The company said that while revenues were up 1% year-on-year for the first quarter ended 31 March 2013, sales and operating income both declined 1%. Although blaming some of this performance on the comparison with the strong results recorded in 2012, which included an extra day due to a leap year, it admitted that it had also been hit by “the ongoing impact of global economic headwinds”.
The US saw comparable sales fall by 1.2%, with operating income down 3%. However, McDonald’s pointed out that it still managed to outperform its competitors and increase market share, with its value offering boosted by the introduction of its Dollar Menu.
Economic uncertainty in Europe also contributed to a sales drop of 1.1%, although operating income increased 1%. The company said the UK and Russia were the strongest performers in the region, with poor performance in Germany and France offsetting these gains.
The biggest sales drop was recorded in the Asia-Pacific, Middle East and Africa (APMEA) region, with first-quarter comparable sales down 3.3% year-on-year and operating income down 1%. The company said this was “primarily due to ongoing weakness in Japan and negative results in China”.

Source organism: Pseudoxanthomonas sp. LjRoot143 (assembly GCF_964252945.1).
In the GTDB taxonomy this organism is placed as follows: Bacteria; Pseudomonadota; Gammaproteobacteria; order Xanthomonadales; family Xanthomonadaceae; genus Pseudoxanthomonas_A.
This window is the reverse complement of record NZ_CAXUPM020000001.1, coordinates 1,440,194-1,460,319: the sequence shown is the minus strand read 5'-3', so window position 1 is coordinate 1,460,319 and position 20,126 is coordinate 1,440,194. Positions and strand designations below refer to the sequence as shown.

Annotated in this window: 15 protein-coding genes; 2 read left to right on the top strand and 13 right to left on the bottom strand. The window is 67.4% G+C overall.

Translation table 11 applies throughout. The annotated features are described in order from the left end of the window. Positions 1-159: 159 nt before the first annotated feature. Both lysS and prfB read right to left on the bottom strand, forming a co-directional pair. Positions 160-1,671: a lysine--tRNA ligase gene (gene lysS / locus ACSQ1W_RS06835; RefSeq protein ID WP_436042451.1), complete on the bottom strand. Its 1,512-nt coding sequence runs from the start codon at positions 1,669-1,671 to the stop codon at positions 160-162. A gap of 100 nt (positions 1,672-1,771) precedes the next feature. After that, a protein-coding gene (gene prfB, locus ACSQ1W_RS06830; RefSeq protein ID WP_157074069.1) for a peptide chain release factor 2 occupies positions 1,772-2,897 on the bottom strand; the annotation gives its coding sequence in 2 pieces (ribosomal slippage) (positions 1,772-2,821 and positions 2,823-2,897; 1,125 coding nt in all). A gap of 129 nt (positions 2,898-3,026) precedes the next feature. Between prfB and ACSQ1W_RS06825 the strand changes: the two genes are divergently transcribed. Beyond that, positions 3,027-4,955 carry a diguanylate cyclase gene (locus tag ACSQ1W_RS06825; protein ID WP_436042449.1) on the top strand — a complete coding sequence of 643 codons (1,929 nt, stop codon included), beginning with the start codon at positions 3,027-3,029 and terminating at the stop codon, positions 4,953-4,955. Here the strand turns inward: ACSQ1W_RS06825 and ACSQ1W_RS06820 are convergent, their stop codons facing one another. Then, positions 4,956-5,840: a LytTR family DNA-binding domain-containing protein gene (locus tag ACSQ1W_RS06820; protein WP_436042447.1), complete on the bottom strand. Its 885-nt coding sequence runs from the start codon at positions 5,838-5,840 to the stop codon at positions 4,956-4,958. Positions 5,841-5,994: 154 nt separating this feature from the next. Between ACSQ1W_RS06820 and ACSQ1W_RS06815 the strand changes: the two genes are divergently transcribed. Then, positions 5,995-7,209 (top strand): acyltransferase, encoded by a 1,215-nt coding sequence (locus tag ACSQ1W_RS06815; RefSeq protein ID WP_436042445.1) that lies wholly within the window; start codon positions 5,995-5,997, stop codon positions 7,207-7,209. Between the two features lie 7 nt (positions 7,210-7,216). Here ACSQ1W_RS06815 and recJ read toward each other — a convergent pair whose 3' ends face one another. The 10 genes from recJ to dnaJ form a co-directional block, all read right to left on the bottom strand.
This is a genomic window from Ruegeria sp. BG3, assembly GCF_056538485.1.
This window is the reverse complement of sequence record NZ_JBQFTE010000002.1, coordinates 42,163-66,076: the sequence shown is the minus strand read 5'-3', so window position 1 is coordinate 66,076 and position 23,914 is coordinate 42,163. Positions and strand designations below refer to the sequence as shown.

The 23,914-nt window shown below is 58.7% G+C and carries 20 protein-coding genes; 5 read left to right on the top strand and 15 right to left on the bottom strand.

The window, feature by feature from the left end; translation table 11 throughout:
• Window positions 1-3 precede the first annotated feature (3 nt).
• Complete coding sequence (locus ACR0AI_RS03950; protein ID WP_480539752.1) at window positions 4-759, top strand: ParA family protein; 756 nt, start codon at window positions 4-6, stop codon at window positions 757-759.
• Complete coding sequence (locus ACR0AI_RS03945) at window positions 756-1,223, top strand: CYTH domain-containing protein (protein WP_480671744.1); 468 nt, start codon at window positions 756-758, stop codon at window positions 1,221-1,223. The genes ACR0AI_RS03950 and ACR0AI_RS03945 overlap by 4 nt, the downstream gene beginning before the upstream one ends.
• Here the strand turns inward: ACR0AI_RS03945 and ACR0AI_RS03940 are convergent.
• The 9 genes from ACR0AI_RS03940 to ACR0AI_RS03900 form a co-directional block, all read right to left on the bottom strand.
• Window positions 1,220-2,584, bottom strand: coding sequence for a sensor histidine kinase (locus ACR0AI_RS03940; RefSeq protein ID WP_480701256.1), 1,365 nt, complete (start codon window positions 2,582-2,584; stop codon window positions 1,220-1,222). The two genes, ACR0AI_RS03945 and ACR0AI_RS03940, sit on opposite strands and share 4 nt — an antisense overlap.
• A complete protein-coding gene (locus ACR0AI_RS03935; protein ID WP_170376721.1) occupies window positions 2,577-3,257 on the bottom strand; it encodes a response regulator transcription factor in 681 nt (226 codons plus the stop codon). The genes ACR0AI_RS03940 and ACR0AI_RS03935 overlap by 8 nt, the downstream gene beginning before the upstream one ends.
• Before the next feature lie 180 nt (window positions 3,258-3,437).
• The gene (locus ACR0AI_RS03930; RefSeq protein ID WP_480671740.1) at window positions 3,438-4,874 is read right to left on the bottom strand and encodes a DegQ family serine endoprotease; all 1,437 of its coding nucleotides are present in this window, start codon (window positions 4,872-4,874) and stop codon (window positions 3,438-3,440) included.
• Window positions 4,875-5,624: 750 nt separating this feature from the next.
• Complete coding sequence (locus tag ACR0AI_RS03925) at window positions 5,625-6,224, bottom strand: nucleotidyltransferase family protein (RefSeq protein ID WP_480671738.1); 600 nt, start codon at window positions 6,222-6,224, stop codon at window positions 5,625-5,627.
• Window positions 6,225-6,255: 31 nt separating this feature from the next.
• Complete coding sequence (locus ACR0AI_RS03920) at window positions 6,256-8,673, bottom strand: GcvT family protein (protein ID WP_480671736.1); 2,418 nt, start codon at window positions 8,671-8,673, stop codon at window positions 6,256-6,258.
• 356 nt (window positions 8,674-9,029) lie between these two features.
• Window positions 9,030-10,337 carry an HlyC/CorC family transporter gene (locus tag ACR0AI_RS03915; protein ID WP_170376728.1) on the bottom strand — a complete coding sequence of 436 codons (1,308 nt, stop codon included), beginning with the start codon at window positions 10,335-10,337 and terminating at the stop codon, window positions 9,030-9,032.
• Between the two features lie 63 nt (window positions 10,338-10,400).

McDonald’s president and CEO Don Thompson told investors that although the results were “not unexpected”, they were still not satisfactory. He added that economic pressures were unlikely to ease in the near future, with new challenges emerging, such as the outbreak of bird flu in China.
“So as we begin the second quarter, April global comparable sales are expected to be slightly negative,” he said.
However, he added that he was confident that McDonald’s would be able to increase revenues and built market share in the long term.
“We know we cannot control the external environment in which we’re operating, but we can leverage our scale and strength to aggressively pursue opportunities within our three global growth priorities to optimise our menu, modernise the customer experience and broaden accessibility to brand McDonald’s around the world,” he said.
Executive vice-president and chief financial officer Peter J Bensen said that while the challenges of low consumer confidence and shrinking income would continue in 2013, McDonald’s had made “the appropriate adjustments” to fortify its performance in the short-term, and would continue to watch the situation closely as it moved through the year.
“I’m confident in the future of our great brand. McDonald’s has increasingly modern restaurants in outstanding locations around the world, as well as best-in-class franchisees and suppliers and dedicated company employees, all aligned to drive long-term, enduring profitable growth through our system and shareholders,” he said.